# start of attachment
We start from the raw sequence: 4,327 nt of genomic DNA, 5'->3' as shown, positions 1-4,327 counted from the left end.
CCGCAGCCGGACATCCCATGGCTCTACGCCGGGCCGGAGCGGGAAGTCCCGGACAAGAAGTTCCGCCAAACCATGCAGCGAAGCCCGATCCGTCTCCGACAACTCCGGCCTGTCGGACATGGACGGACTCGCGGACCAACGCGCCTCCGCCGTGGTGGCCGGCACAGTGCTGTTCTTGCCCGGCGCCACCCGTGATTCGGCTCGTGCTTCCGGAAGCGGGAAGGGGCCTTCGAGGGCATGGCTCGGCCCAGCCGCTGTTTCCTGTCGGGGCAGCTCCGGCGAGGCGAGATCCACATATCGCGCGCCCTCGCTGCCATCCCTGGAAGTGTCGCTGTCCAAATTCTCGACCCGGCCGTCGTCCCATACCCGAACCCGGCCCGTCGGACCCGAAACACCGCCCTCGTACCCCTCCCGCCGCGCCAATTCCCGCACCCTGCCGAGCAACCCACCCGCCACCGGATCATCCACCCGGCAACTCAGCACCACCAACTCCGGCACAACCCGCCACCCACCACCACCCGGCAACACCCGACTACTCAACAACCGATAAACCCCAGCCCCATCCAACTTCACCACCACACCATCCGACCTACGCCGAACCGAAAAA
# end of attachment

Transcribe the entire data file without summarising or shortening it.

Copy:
We start from the raw sequence: 4,327 nt of genomic DNA, 5'->3' as shown, positions 1-4,327 counted from the left end.
CCGCAGCCGGACATCCCATGGCTCTACGCCGGGCCGGAGCGGGAAGTCCCGGACAAGAAGTTCCGCCAAACCATGCAGCGAAGCCCGATCCGTCTCCGACAACTCCGGCCTGTCGGACATGGACGGACTCGCGGACCAACGCGCCTCCGCCGTGGTGGCCGGCACAGTGCTGTTCTTGCCCGGCGCCACCCGTGATTCGGCTCGTGCTTCCGGAAGCGGGAAGGGGCCTTCGAGGGCATGGCTCGGCCCAGCCGCTGTTTCCTGTCGGGGCAGCTCCGGCGAGGCGAGATCCACATATCGCGCGCCCTCGCTGCCATCCCTGGAAGTGTCGCTGTCCAAATTCTCGACCCGGCCGTCGTCCCATACCCGAACCCGGCCCGTCGGACCCGAAACACCGCCCTCGTACCCCTCCCGCCGCGCCAATTCCCGCACCCTGCCGAGCAACCCACCCGCCACCGGATCATCCACCCGGCAACTCAGCACCACCAACTCCGGCACAACCCGCCACCCACCACCACCCGGCAACACCCGACTACTCAACAACCGATAAACCCCAGCCCCATCCAACTTCACCACCACACCATCCGACCTACGCCGAACCGAAAAA